Today’s team review is from Noelle. She blogs here https://saylingaway.wordpress.com
Noelle has been reading Desire And Deceit by Carol J Hedges
It is 1868, and London is in the midst of a terrible heat wave. A body of a young man has disappeared from the police mortuary at Scotland Yard, an unheard of event, before there was even an autopsy. Detective Inspector Leo Stride and Detective Sergeant Jack Cully are baffled, having only the report of young Constable Williams, who discovered the body, to go on. Williams has a very observant eye, however, and will help them with their investigation.
At the same time, the two greedy Harbinger brothers, Arthur and Sherborne, are vying for the favor of their very rich, dying aunt, Euphemia Harbinger. Both are thoroughly distasteful characters. Sherborne with his wife, baby Timothy, and ten year old twins, Hanover and Harriet, descends on London to stay in a hotel, priming Hanover to earn the aunt’s approbation with the gift of a talking parrot. The parrot is funny and pivotal to the story! At the same time, Sherborne psychologically bullies Harriet, considering her, as a girl, unworthy of any attention.
Arthur Harbinger, MP and senior manager of a large insurance company, tries to thwart his brother. He spends his time ignoring his duties as an MP, preferring to bilk the insurance company out of money with claims on life insurance created in the names of people who don’t exist. He intends to use the money he gets from Aunt Euphemia to replay a large loan he took out to purchase a very expensive race horse.
Miss Lucy Landseer has recently installed herself as a private detective at 122A Baker Street and greets her very first client, Rosalind Whitely, whose mother passed away six months before and who had married a man a short time before she died. As a widower, Mr. Brooke now claims all of her mother’s estate, and Miss Whitely asks Miss Landseer to investigate his background. She cannot anticipate what a twisted path she will follow.
The author ties all of these threads together in a skillful fashion, with a satisfying ending
Carol Hedges is a master of creating the London scene, the city becoming as much a character as the people. She brings Victorian London to life in all its sights, its sounds, its filth, and all of its sordid and gas-lit splendor, baking in the heat of an endless summer. Her characters are well-rounded, humorous, matter-of-fact, or deliciously evil. In previous books, she has focused on the plight of women in this time. She doesn’t miss a beat with this tale, but brings in family dynamics as well, especially that of DI Stride.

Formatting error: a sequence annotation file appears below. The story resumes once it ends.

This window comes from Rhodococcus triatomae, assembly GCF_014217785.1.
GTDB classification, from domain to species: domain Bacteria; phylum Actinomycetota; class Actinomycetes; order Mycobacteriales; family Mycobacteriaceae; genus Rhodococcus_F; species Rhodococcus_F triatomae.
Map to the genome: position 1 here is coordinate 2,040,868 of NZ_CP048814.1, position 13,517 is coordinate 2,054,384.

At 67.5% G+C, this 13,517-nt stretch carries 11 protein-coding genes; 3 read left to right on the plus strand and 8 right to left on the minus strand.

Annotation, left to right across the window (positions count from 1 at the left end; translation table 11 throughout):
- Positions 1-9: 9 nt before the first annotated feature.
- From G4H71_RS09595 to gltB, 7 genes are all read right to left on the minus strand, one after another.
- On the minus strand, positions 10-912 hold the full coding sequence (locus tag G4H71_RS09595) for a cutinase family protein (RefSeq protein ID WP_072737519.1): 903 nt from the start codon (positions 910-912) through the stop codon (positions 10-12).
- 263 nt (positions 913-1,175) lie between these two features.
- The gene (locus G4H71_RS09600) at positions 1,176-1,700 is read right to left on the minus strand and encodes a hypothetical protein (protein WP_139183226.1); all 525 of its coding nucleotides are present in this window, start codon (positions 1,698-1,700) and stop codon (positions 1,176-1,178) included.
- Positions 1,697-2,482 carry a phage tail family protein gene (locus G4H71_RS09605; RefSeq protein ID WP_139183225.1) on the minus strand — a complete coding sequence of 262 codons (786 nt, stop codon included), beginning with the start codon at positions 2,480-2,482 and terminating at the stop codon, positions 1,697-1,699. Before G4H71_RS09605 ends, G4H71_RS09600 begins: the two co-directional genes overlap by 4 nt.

The book is written in the present tense, and the author speaks directly to the reader at various times in the developing plot. At first I found this a bit disconcerting, but I realized that coupled with the tense, the author had created something very similar to a screen play, setting the scene and introducing characters.
I’m definitely going to read more of this author and recommend this book to anyone interested in Victorian London and a good mystery/detective story.
It is 1868, and the body of a young man has gone missing from the police mortuary at Scotland Yard, an event that has never happened before. Who was the mysterious corpse, and why was he spirited away in the night? These are the questions baffling Detective Inspector Stride and Detective Sergeant Cully as they set out to uncover the truth.
Meanwhile, two greedy, unscrupulous, inheritance-seeking brothers, Arthur and Sherborne Harbinger, descend upon London and their very rich dying aunt, each determined to get whatever they can out of her, and prepared to use whatever methods they can to win her favour. And over in her newly rented rooms in Baker Street, Miss Lucy Landseer, consulting private detective, has been presented with her first ever proper case to investigate ~ and finds it is one that will defy even her imaginative and inventive mind.
Set against the hottest summer on record, Desire & Deceit, the ninth outing for this popular Victorian Detectives series, explores how the love of money really is the root of all evil. Once again, Victorian London is brought to life in all its sights, its sounds, its sordid and gas-lit splendour. Another must-read book, teeming with memorable Dickensian-style characters.